Supporting loved ones after a major incident

Are you a family member or friend of an officer involved in a major incident?

In the aftermath of a major incident, supporting a loved one who has been involved can be challenging for families and friends. Media coverage can give us some insight into what our loved ones may have experienced, but it rarely gives us insight into how it feels for a police officer on duty or how it feels when they come home.

 

Making sense

After any trauma exposure it takes time (often weeks) for the brain to process what has happened. Terrorist incidents may be particularly difficult to make sense of because of their unexpected nature and the severity of their impact. In policing, attending such incidents may be ‘part and parcel’ of the job, but this does not make it any easier on the brain to process events, reset the stress response, and return to the demands of everyday life. It is useful for officers, families and friends to understand what natural trauma processing is and how to support it.

 

What to expect

While the brain is busy trying to make sense of a traumatic incident, it is often distracted. From the outside, loved ones may come across as being distant or detached from everyday life. As the brain tries to process a lot of emotional memories, individuals may seem ’cut-off’ and unresponsive. Processing trauma exposure takes a lot of mental energy. It may disturb sleep, leading to irritability, jumpiness and low energy levels.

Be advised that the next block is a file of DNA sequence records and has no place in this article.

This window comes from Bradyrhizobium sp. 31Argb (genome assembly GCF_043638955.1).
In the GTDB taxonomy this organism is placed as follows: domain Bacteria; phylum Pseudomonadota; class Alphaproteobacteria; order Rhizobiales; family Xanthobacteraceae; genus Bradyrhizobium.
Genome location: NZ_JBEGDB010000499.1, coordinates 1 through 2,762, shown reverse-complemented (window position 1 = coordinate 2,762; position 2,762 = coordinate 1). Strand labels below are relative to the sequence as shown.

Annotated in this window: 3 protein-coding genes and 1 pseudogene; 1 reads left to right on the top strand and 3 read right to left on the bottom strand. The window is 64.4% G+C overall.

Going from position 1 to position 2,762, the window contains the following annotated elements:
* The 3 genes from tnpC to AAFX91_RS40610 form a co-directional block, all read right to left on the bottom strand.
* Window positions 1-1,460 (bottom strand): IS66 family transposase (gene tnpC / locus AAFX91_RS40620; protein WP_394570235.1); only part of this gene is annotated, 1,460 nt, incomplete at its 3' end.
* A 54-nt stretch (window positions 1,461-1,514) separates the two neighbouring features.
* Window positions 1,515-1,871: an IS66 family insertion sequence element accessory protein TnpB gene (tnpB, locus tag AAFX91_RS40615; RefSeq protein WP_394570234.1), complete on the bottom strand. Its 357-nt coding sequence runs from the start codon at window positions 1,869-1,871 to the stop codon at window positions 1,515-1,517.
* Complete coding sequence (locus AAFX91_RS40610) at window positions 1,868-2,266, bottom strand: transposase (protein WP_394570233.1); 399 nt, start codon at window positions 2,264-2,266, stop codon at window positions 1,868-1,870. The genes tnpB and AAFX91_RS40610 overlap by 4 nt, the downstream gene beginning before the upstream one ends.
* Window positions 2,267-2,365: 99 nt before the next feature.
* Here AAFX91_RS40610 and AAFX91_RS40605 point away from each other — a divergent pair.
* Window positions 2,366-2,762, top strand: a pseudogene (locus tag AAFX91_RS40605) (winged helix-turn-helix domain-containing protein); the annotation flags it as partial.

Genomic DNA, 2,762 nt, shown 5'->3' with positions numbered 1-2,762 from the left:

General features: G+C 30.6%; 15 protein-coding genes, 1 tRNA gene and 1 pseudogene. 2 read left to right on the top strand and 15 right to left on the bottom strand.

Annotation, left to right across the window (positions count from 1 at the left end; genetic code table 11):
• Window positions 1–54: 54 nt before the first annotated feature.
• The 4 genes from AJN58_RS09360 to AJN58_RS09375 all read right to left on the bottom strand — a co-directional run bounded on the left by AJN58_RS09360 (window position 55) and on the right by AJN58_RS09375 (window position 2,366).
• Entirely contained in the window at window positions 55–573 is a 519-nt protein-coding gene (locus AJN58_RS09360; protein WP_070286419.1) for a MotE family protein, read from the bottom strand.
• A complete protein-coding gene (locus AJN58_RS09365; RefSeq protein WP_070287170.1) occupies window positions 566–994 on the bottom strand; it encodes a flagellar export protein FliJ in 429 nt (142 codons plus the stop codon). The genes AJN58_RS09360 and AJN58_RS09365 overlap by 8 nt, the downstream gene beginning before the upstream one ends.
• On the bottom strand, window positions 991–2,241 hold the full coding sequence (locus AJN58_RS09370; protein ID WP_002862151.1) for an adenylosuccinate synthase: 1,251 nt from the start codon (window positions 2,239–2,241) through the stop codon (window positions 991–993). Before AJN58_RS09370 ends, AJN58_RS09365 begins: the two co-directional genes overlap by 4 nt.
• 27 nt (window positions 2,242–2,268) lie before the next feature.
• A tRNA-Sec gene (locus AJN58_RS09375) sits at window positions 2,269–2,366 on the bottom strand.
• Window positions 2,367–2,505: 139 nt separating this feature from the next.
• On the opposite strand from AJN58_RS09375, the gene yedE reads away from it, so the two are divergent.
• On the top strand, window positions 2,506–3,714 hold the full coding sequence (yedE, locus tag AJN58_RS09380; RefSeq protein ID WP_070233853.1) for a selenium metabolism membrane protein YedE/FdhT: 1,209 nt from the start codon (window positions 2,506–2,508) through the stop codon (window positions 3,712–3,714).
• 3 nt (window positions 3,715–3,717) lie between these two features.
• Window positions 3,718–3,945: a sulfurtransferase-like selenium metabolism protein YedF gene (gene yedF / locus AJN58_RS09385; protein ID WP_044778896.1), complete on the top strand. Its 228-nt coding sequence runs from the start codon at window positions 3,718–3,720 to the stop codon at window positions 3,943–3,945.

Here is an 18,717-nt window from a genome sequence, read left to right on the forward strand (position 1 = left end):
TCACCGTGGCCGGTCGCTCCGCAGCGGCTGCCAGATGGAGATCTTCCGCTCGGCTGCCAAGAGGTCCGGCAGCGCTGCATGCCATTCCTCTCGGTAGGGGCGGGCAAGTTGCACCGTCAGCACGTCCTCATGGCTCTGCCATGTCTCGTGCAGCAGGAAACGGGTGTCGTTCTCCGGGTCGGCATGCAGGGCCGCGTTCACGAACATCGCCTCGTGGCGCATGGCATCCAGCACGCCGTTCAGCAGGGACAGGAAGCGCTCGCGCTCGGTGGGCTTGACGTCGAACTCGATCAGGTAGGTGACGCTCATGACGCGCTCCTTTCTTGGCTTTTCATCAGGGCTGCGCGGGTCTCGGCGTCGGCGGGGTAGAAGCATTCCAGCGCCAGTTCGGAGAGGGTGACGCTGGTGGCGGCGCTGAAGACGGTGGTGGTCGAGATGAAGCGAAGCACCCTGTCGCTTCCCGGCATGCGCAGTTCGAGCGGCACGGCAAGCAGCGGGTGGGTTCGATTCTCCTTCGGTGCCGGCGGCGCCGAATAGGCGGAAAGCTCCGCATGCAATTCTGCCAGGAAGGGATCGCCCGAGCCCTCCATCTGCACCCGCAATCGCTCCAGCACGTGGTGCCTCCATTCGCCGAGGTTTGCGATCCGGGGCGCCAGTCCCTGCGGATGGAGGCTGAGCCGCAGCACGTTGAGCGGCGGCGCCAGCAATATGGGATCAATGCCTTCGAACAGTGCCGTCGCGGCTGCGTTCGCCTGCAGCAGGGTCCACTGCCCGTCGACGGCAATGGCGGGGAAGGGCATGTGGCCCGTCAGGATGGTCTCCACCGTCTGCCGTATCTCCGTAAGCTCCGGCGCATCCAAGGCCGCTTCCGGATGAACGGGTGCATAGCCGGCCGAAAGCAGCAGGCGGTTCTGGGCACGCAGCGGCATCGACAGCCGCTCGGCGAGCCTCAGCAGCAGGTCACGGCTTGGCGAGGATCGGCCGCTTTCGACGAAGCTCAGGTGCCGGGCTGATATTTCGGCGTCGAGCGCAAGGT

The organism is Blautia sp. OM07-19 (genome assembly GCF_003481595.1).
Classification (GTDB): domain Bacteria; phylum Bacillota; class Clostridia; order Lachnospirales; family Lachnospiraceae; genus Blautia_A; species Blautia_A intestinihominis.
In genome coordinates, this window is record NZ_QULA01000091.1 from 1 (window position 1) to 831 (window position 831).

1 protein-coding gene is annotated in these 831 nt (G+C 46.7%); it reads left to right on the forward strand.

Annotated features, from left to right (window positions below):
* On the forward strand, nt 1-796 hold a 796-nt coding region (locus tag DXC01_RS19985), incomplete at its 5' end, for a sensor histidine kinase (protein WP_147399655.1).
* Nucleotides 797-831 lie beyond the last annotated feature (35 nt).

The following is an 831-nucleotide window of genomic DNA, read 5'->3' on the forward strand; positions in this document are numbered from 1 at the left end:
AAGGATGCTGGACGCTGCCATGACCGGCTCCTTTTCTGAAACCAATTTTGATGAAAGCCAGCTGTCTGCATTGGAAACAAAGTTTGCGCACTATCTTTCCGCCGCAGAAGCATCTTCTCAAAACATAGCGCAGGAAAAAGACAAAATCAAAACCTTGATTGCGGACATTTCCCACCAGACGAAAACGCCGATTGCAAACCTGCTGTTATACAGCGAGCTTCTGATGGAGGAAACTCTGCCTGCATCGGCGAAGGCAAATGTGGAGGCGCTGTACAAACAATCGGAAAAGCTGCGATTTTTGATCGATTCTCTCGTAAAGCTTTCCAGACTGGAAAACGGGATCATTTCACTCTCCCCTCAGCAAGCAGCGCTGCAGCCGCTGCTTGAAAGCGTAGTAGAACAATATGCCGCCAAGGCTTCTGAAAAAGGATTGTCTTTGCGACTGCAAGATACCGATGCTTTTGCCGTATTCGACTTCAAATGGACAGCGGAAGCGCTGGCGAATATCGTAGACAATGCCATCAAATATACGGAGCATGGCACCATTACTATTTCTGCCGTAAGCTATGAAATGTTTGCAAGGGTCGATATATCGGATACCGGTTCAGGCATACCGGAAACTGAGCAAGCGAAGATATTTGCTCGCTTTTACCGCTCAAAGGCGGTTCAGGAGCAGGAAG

How to support trauma processing

The best way to support a loved one who has attended a major incident is to understand that their brain needs to process what has happened. If their behaviour changes, it is important for loved ones not to panic or make judgements. Making space and time for trauma processing is valuable. Some people prefer this to be ‘alone time’, and others benefit greatly from sharing experiences with willing peers.

As a practical tip, some people find drawing helpful. Suggest they imagine they are looking down on what happened and sketch it.  Combining a drawing with a timeline of the event can help to put things into context and make it easier for the brain to cope with difficult memories. It’s a simple technique which helps to “file” memories away making it easier to cope with the stress of traumatic situations.

 

Looking after yourself and children

Families and friends of officers involved in major incidents should not ignore themselves in the aftermath. While it may be helpful for some couples and friends to talk through incidents, this can be a form of ‘secondary trauma exposure’, which can be distressing. It is also important to be mindful that children and young people may also be exposed to media and social media coverage and may worry about their loved one and their behaviour.

 

When to seek further help and what to ask for

Advice on PTSD has been developed by the mental health charity MIND, which can be found here.

You should also consider contacting your GP who will be able to discuss the options available within your local NHS area.

Support is available from your in-force occupational health team – details will be on your intranet.

You can also contact the local branch of your staff association.

If you notice that behavioural changes are not subsiding or re-appear months after the incident, contact your GP for a clinical trauma assessment.

Mental health charity MIND have produced some leaflets and general advice which can be found here.

The new National initiative, Oscar Kilo, can be used to monitor your mental health wellbeing over time. More information can be found at https://www.oscarkilo.org.uk/.

Produced by
Dr. Jessica Miller

Neuropsychologist specialising in police trauma and a research fellow at the Police Dependants’ Trust